As shown in this article, formula choice has a noticeable effect on index values. For the 2011–22 period, the use of a geomean formula at the elementary level would have lowered the PPI for final demand by 0.56 percentage point per year. The formula’s effect on service indexes, in particular those for trade services, is much larger than the effect on goods indexes. Between 2011 and 2022, the average annual growth rate for the official PPI series exceeded that for the PPI geomean research series by 0.26 percentage point for final-demand goods, 0.74 percentage point for final-demand services, and 1.61 percentage points for final-demand trade services. A similar pattern is observed for intermediate-demand indexes, with growth-rate differences being larger for services than for goods. In addition, for both goods and services, the magnitude of differences is greater for intermediate demand than for final demand.

Suggested citation:

Sara Stanley, "Introducing Producer Price Index research series based on a geometric-mean formula,"
*Monthly Labor Review,*
U.S. Bureau of Labor Statistics,
May 2024, https://doi.org/10.21916/mlr.2024.8

^{1} In practice, the Producer Price Index (PPI) program uses a formula closer to a Young formula at the elementary level and a formula closer to a Lowe formula at higher levels of aggregation.

^{2} Price-index research often refers to weights rather than quantities. These weights are calculated with quantity data, whereby base-period quantities are multiplied by base-period prices to arrive at base-period revenue weights.

^{3} Specifically, the PPI program uses a geometric Young formula to calculate the PPI geomean research series.

^{4} Kenneth V. Dalton, John S. Greenlees, and Kenneth J. Stewart, “Incorporating a geometric mean formula into the CPI,” *Monthly Labor Review*, October 1998, https://www.bls.gov/opub/mlr/1998/10/art1full.pdf.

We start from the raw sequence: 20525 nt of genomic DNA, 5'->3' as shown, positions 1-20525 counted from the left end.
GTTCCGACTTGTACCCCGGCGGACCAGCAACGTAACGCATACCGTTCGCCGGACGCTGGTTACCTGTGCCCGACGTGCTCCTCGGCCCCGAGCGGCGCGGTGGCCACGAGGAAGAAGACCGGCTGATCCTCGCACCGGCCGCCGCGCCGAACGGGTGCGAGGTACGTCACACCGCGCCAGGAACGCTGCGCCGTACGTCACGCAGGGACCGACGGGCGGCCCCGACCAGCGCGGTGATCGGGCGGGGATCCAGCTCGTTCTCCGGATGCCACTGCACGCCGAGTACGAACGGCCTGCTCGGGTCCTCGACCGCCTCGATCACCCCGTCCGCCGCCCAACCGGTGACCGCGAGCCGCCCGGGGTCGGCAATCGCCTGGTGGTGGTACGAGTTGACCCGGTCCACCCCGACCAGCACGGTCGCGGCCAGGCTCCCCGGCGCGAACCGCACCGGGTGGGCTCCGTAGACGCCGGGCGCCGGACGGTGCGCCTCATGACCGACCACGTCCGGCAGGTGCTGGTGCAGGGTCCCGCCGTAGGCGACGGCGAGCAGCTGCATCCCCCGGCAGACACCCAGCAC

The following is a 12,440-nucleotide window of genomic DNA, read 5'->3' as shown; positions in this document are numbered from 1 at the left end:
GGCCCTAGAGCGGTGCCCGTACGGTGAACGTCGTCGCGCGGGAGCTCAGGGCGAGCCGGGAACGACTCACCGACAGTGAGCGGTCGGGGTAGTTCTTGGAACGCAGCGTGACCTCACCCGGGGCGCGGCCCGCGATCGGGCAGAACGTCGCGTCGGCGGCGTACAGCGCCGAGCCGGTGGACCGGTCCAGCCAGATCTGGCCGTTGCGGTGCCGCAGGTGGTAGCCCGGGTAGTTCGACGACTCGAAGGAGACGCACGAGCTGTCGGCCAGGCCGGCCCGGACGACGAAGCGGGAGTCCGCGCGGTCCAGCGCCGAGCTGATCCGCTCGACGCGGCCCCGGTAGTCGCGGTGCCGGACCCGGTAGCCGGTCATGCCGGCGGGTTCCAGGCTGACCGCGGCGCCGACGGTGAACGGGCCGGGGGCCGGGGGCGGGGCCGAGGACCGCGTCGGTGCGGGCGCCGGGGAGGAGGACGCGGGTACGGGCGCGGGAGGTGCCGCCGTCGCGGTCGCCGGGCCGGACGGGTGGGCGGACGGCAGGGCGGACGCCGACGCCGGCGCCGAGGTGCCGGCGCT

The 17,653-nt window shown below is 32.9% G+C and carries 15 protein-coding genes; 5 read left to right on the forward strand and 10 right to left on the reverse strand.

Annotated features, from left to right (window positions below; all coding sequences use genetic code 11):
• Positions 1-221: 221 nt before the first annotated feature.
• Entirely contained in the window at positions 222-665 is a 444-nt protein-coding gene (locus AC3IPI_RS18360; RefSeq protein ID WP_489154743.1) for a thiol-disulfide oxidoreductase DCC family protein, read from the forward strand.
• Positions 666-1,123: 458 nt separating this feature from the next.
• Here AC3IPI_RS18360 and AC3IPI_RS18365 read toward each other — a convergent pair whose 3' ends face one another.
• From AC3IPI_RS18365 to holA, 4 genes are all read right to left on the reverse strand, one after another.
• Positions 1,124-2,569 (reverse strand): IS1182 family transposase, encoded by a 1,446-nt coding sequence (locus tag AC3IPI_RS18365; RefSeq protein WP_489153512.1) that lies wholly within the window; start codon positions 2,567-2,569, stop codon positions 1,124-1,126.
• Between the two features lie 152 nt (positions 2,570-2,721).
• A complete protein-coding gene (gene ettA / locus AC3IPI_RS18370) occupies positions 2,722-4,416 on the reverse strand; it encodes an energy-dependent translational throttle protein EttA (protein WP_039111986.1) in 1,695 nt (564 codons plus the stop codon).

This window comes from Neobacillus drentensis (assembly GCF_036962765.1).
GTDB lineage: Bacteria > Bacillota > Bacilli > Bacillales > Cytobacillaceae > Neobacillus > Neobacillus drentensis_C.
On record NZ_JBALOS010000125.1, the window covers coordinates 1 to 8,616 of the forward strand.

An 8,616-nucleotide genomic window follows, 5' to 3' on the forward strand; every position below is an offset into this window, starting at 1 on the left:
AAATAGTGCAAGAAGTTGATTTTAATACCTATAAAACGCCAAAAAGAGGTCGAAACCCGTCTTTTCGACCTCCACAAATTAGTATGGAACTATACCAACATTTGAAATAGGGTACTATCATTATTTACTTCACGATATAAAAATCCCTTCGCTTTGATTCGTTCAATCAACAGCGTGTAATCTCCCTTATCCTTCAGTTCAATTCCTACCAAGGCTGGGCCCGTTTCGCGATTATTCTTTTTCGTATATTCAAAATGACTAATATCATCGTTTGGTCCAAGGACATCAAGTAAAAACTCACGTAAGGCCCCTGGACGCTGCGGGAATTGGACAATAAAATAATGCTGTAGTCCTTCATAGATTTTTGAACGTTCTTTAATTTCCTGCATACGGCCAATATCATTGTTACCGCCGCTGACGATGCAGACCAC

^{5} Jonathan C. Weinhagen, “Measuring the substitution effect in Producer Price Index goods data: 2002–16,” *Monthly Labor Review*, July 2020, https://doi.org/10.21916/mlr.2020.16.

^{6} Marshall B. Reinsdorf, “Formula bias and within-stratum substitution bias in the U.S. CPI,” *The Review of Economics and Statistics*, vol. 80, no. 2, May 1998, pp. 175–187, https://www.jstor.org/stable/2646630.

^{7} “BLS research series: producer price indexes using a geometric mean,” *Producer Price Index* (U.S. Bureau of Labor Statistics), https://www.bls.gov/ppi/research/bls-research-series-producer-price-indexes-using-a-geometric-mean.htm.

^{8} Michael J. Boskin, Ellen R. Dulberger, Robert J. Gordon, Zvi Griliches, and Dale Jorgenson, *Toward a More Accurate Measure of the Cost of Living*, final report to the Senate Finance Committee from the Advisory Commission to Study the Consumer Price Index (Washington, DC: Senate Finance Committee, December 4, 1996); and Marshall B. Reinsdorf and Brent R. Moulton, “The construction of basic components of cost-of-living indexes,” in Timothy F. Bresnahan and Robert J. Gordon, eds., *The Economics of New Goods* (Chicago, IL: University of Chicago Press, 1996), pp. 397–436, http://www.nber.org/chapters/c6073.

^{9} Dalton, Greenlees, and Stewart, “Incorporating a geometric mean formula into the CPI.”

^{10} Producer Price Index program staff, “Wholesale and retail producer price indexes: margin prices,” *Beyond the Numbers: Prices & Spending*, vol. 1, no. 8 (U.S. Bureau of Labor Statistics, August 2012), https://www.bls.gov/opub/btn/volume-1/wholesale-and-retail-producer-price-indexes-margin-prices.htm.

^{11} Robert S. Martin, Andy Sadler, Sara Stanley, William Thompson, and Jonathan Weinhagen, “The geometric Young formula for elementary aggregate producer price indexes,” *Journal of Official Statistics*, vol. 38, no. 1, March 2022, pp. 239–253, https://sciendo.com/article/10.2478/jos-2022-0011.